Most people are at a 3, true experts range from 50 to 75 |

This is because of a few things: firstly, I wrote a paper on the subject for my History of Math class in the spring. Secondly, I decided to apply for a research opportunity at the university focusing of origami. I have a few questions to get started if they like my proposal:

First:

The area of a square piece of paper is fixed and cannot change (since cutting and pasting/taping is illegal) but as you fold, the part you see will change. Of course, you can never make more area than what you started with. The perimeter also changes but does it have an upper limit?

So along the way, someone figured out that there is a way to make a shape have an infinite perimeter but never exceed a certain area (remember perimeter is a measurement of the edges of a shape, area is a measurement of the inside of a shape)

This was a really quick sketch I made to illustrate my point: the circle is this fixed thing. The area and perimeter do not change. You can measure them, write home about them but that would be boring to read (and to write) but the triangles are VERY interesting. This was just three levels I drew but I think it is enough to see something interesting: you draw that first big triangle and make it touch the circle at all tree corners. Then, for every side of a triangle, draw another so that one side (of the new triangles) touch the first big one. Now there are 12 "sides" where you can draw even more triangles on those you have already got! Repeat until you die* and you will have accomplished something very neat: That weird jagged shape you made will always fit in that circle so the area MUST be smaller but the perimeter is MUCH BIGGER than the circle's! There is actually no upper limit to the perimeter so you could make it infinite if you lived that long.

*I really hope you have better plans than this with your life though. Sheesh! What is wrong with you anyway? You have so much more potential!

Is origami the same as this drawing? Can you make a flat shape by folding, which has a larger perimeter than that square you started with? (And fyi: always a square in traditional origami) I personally don't know the answer yet (hence a good area to start my research right?)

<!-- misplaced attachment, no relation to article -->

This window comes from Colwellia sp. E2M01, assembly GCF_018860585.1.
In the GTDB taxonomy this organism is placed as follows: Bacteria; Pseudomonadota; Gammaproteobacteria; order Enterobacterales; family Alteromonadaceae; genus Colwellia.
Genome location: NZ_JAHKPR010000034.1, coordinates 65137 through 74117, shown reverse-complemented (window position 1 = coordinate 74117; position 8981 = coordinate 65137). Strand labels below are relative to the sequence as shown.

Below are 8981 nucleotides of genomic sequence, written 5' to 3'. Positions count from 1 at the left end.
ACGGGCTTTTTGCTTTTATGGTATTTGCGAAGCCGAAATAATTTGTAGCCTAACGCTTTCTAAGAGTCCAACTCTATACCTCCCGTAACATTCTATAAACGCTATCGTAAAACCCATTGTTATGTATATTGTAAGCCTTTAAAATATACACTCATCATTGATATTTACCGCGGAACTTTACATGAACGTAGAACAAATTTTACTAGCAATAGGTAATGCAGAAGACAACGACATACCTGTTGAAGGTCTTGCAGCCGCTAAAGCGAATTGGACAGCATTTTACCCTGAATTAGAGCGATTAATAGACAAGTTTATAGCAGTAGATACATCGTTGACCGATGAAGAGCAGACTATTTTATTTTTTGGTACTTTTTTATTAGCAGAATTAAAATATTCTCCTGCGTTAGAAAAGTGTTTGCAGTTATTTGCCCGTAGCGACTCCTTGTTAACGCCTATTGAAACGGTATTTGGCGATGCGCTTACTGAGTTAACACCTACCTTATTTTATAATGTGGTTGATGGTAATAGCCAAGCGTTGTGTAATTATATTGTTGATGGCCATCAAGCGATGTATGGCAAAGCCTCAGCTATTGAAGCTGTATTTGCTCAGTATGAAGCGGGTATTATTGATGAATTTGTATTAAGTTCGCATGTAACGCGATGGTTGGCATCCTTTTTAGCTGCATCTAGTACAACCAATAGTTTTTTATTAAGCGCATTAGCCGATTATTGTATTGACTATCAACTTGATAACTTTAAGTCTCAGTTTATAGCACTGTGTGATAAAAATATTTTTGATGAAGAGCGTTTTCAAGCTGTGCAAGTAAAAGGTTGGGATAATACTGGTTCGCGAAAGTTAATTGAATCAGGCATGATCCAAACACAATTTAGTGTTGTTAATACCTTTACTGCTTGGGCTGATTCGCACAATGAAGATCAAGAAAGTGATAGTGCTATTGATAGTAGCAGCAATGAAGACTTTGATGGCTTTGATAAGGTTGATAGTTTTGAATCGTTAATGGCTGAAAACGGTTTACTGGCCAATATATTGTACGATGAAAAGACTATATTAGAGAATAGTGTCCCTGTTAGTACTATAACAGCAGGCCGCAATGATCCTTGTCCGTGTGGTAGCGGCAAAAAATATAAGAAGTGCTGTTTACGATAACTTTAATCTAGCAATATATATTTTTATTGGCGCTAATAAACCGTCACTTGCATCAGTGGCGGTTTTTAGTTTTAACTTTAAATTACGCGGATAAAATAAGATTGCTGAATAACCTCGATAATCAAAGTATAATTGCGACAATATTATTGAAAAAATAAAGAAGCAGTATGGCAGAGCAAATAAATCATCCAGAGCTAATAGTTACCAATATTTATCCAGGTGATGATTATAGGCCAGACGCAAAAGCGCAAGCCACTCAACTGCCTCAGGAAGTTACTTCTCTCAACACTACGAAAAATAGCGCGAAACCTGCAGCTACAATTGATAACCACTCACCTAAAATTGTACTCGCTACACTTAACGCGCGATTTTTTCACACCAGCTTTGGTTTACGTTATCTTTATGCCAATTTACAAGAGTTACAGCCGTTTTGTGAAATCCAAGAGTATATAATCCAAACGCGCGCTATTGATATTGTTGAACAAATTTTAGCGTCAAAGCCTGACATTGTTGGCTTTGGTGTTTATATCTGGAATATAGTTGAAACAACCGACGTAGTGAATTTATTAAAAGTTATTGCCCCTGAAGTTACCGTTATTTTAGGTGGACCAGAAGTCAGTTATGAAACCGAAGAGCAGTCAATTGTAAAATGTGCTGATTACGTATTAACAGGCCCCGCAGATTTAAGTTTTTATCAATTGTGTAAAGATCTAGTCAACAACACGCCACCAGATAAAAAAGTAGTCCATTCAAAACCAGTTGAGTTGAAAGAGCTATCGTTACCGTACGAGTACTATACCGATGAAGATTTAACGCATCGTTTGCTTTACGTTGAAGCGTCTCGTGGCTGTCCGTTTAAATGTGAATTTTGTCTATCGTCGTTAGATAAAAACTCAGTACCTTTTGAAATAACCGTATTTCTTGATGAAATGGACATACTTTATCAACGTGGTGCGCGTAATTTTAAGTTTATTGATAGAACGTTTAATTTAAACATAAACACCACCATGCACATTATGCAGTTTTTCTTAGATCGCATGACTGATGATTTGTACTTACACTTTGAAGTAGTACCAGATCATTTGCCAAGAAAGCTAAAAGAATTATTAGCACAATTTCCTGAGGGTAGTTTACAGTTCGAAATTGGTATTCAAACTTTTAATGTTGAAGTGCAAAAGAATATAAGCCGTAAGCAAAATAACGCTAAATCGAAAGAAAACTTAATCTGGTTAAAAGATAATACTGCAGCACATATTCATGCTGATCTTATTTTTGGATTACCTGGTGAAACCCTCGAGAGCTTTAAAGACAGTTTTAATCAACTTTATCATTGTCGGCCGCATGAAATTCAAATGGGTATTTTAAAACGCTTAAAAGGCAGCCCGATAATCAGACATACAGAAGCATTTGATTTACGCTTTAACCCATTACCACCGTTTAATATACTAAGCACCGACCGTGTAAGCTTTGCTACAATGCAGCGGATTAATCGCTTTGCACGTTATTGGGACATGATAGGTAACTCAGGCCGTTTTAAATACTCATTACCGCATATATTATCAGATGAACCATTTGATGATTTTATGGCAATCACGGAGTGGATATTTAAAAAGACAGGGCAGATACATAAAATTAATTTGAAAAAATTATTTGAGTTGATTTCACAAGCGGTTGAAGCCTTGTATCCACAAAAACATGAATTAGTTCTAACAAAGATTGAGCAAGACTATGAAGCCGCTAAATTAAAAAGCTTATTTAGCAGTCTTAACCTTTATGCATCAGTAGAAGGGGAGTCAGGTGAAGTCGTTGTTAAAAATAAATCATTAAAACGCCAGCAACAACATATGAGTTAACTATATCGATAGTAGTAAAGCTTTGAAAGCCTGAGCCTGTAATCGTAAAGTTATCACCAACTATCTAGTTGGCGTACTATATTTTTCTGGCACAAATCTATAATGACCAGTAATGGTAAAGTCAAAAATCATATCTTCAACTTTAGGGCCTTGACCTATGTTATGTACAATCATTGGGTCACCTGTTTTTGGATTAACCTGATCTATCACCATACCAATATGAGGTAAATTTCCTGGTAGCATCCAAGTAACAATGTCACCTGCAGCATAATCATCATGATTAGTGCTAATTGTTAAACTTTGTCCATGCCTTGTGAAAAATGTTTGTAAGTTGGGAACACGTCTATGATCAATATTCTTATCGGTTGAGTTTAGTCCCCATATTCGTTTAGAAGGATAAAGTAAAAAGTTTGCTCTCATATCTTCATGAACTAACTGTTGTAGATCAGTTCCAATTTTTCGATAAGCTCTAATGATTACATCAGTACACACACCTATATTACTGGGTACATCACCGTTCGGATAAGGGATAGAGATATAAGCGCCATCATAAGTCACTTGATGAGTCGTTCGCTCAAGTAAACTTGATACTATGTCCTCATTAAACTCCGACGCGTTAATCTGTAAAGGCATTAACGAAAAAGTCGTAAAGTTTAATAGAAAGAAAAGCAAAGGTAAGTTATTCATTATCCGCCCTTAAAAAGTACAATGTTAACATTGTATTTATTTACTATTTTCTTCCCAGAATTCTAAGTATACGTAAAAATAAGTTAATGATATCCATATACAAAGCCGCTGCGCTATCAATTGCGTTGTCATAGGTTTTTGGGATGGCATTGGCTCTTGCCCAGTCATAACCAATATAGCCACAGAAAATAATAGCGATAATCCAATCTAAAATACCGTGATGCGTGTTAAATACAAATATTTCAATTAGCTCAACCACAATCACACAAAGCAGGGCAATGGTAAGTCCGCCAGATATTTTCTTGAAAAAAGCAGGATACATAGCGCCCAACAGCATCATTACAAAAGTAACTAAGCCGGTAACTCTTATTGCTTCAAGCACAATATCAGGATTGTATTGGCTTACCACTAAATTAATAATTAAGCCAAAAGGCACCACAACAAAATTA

Second:

Is there a reasonable way to construct the solution to the general quintic equation? This one is probably beyond me since it has been beyond EVERY SINGLE MATHEMATICIAN EVER (and everyone else)

What is a quintic equation you ask? Well lets just say it is a squiggly line represented by an equation that looks something like this:

You would read this out loud as "y equals x to the fifth" (or rather, I would. and have. and still do.) This is probably the simplest quintic equation and doesn't scare too many people but they can get a lot harrier. And gross. You could also add an "x to the fourth" and "x cubed" etc. You could also multiply any of those individual terms by a regular ol' number (or imaginary number. imaginary numbers are actually just as real as regular numbers . . . which isn't saying much since numbers were just imagined in the first place. So basically, numbers were never real to begin with)

Note: actually my explanation is wrong since the squiggly line is the representation. The y=(x-stuff) thingy is the actual thing. (well sort of.) But hey, this is my blog and I'll misexplain if I want to. (♫ you would misexplain too if it happend to you ♫)

There has been some work in mathematical origami that has proven that if you make so many simultaneous folds, there exists a way to solve the general quintic equation . . . but nobody has quite figured what that might be. I'd like to work on that too.

And just for fun, I want to tell you about some neat things that the ancient Greeks would be jealous of: First, you can easily use origami to divide ANY angle into thirds. Second, you can easily make two cubes where one is exactly twice the volume of the other. (well sort of, you can find the lengths of the sides anyway) Man. Those ancient Greek mathematicians and their crazy antics! Paper was invented 2000 years too late in my opinion. Why were these guys drawing stuff with their straightedge and compass when they should have been inventing paper? Certain wasps had got it figured out by then I am sure. But Pythagoras and Euclid were probably too busy living it up to get anything else done.

Perhaps I will save those origami tricks for another day. They really are quite neat and fun to do! If you want, you can find them in this book.

HAPPY NEW YEAR TO YOU ALL!!!